I’m not quite sure why my GPS told me that I ran 6.88 miles, when 10k is actually 6.2 miles.  I think I didn’t turn off the GPS right at the finish line, which explains my slow last 0.88 of the race.   Also, I spent a lot of time in the last mile passing people and weaving around them.  That could potentially add to the distance.

My chip time was 1:03:15.  I am absolutely thrilled with that result!  I had expected to finish at around 1:10-1:15 or so.  I felt strong throughout the race, and at no time felt like I had to stop and walk.  I did stop in the first few km briefly to take a few pictures, but that was it.  During the last km, I dug deep and ran as fast as I could.  A friendly stranger  said to me during the last km – we can do this together – and we both gave it all we could until the finish line.  She was so motivating!

There were aid stations at 4km and 7km with water, gatorade and portapotties – I didn’t drink anything during the race (or visit the portapotties, thankfully!).

Post Race

Jake and the boys met me at the end of the race.  There was a fun party with music and lots of good food.  I enjoyed the apples and bananas, and there was also Chiobani Yogurt, bagels and cookies, which the boys happily ate.  And of course plenty of water and gatorade.  I didn’t use the baggage check, but heard that it was well organized.  I quickly felt chilled after the race and was thankful to have Jake there waiting with my jacket.  We stayed for about 30mins at the party and then went out for lunch.  Then we came home, and everyone napped but me…not quite sure how that makes sense since I was the one that ran 10k!

Feeling proud after I received my finisher's medal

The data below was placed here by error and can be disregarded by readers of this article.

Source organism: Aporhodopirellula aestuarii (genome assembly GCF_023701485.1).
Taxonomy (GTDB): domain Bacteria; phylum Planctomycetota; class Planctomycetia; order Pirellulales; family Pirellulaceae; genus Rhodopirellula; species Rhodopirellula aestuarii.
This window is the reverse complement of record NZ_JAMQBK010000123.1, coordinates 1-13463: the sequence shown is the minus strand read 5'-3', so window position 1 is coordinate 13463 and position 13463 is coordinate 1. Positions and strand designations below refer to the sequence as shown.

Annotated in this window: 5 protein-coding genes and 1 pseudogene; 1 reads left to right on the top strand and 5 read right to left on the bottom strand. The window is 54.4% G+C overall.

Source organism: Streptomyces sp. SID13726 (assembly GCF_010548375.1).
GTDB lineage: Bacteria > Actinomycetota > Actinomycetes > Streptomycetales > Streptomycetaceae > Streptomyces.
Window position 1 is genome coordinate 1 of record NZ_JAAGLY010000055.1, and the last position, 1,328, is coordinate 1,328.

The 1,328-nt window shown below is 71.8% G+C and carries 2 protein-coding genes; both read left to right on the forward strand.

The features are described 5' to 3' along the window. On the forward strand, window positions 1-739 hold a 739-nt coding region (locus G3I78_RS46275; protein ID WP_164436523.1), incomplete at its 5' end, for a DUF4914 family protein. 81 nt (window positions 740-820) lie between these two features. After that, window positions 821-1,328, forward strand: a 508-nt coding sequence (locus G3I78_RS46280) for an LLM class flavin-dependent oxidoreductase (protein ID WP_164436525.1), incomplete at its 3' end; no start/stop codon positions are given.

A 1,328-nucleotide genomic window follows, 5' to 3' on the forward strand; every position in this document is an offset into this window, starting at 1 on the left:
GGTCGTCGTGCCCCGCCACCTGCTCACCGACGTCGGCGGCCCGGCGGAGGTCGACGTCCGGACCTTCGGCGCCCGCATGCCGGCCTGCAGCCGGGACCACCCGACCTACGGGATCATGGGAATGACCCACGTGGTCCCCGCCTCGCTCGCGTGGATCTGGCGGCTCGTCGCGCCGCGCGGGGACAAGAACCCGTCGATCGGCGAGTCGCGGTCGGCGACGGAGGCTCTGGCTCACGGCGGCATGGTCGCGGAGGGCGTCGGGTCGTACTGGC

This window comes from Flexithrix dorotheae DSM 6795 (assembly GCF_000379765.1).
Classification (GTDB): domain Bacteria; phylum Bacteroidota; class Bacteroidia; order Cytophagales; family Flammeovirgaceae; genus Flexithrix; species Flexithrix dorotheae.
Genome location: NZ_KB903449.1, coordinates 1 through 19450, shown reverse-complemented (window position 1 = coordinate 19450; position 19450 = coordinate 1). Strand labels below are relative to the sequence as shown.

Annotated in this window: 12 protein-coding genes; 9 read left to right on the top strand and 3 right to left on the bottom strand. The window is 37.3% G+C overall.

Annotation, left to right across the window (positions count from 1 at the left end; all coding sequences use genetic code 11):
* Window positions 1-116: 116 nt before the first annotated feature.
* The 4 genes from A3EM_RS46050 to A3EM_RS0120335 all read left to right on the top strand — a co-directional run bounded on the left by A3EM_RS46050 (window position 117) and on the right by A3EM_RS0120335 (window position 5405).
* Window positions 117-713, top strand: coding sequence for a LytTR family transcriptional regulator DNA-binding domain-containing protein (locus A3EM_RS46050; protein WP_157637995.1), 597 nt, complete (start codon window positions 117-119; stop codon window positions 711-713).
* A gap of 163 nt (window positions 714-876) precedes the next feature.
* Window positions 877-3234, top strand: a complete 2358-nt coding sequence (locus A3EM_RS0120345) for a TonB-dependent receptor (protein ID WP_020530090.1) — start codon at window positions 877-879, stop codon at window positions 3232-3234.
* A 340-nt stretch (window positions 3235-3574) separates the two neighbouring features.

Final Thoughts

I am so pleased with my first 10k experience.  A year ago I couldn’t run for more than a couple minutes at a time, and now I easily ran 10k in just over an hour.  I feel like all of my training paid off and I’m thrilled that the weather co-operated, and that my stomach did too.  I felt a true sense of accomplishment when I crossed the finish line, and it goes far beyond running.   Running gives me the energy to make it through my day.   It lifts my spirits and makes me a happier mom and wife.   I was proud of myself today and it felt great to set an example for my kids.  I hope they grow up valuing exercise and what it can do for your mind and body.  Before bed today, I asked Dylan what his favorite part of the day was, and he said the race!  He also said he was proud of me.

Running is an amazing sport because everyday people can compete alongside Olympic athletes.  I ran today’s race, and so did Canada’s Olympic marathon contender, Reid Coolsaet.  How cool is that?  He won the race in 28 minutes – twice as fast as me!   His talent, determination and speed are truly inspirational.

Elite athletes at the starting line - Reid is in the black outfit in the middle

My first 10k was a phenomenal experience.  Can’t wait for my half-marathon in two weeks!


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What do you do all day?

I recently made the decision to not return to my job and instead stay home with my kids. This was a hard decision to make, but I am absolutely thrilled that I am able to be at stay at home mom right now.  I’m not going to turn this post into one of those mommy-war discussions, debating whether it is better to be a working out of the house mom, or a stay at home mom.   I think every mom should make the decision that works best for her family.  There is no right answer.

That being said, when I have told various people about my decision to stay at home, they often give me a slightly quizzical look and then proceed to ask me:  What do you do all day?  Aren’t you bored?

I’m honestly shocked that people feel the need to ask me what I do all day.  Especially people with kids.  Have you not spent an entire day with your kids?  What do you do on the weekends?  That is what I do everyday.  And do you really not know that I’m busy non-stop from the moment the kids wake up in the morning, until they go to sleep at night?  (Oh yeah – I’m often quite busy doing things AFTER they go to sleep too).

If you are honestly confused as to what a stay at home mom does all day, I suggest that you read this amazing article published in the Washington Post by Carolyn Hax.  This  quote pretty much says it all: